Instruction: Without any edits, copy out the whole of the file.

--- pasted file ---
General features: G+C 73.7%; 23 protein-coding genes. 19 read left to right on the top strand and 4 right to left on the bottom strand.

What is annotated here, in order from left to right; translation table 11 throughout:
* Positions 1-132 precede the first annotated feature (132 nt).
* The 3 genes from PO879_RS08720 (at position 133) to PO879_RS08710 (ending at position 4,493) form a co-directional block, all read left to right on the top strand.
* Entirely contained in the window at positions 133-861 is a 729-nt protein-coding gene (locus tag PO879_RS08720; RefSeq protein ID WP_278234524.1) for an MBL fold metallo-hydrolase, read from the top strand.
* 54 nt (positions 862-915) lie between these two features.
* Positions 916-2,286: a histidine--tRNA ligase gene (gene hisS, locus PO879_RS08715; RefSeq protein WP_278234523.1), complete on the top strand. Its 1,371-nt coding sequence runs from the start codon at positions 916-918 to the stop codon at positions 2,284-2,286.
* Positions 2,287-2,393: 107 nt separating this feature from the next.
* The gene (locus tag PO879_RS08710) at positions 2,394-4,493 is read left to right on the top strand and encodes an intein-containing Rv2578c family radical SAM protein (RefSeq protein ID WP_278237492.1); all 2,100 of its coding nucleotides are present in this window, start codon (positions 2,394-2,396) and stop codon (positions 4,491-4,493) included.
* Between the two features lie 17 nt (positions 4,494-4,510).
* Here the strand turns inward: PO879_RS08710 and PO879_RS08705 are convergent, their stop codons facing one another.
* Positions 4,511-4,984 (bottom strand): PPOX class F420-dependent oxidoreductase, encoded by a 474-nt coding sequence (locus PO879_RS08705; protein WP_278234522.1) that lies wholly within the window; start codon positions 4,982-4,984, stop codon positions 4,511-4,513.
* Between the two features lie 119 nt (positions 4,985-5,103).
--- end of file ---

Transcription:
General features: G+C 73.7%; 23 protein-coding genes. 19 read left to right on the top strand and 4 right to left on the bottom strand.

What is annotated here, in order from left to right; translation table 11 throughout:
* Positions 1-132 precede the first annotated feature (132 nt).
* The 3 genes from PO879_RS08720 (at position 133) to PO879_RS08710 (ending at position 4,493) form a co-directional block, all read left to right on the top strand.
* Entirely contained in the window at positions 133-861 is a 729-nt protein-coding gene (locus tag PO879_RS08720; RefSeq protein ID WP_278234524.1) for an MBL fold metallo-hydrolase, read from the top strand.
* 54 nt (positions 862-915) lie between these two features.
* Positions 916-2,286: a histidine--tRNA ligase gene (gene hisS, locus PO879_RS08715; RefSeq protein WP_278234523.1), complete on the top strand. Its 1,371-nt coding sequence runs from the start codon at positions 916-918 to the stop codon at positions 2,284-2,286.
* Positions 2,287-2,393: 107 nt separating this feature from the next.
* The gene (locus tag PO879_RS08710) at positions 2,394-4,493 is read left to right on the top strand and encodes an intein-containing Rv2578c family radical SAM protein (RefSeq protein ID WP_278237492.1); all 2,100 of its coding nucleotides are present in this window, start codon (positions 2,394-2,396) and stop codon (positions 4,491-4,493) included.
* Between the two features lie 17 nt (positions 4,494-4,510).
* Here the strand turns inward: PO879_RS08710 and PO879_RS08705 are convergent, their stop codons facing one another.
* Positions 4,511-4,984 (bottom strand): PPOX class F420-dependent oxidoreductase, encoded by a 474-nt coding sequence (locus PO879_RS08705; protein WP_278234522.1) that lies wholly within the window; start codon positions 4,982-4,984, stop codon positions 4,511-4,513.
* Between the two features lie 119 nt (positions 4,985-5,103).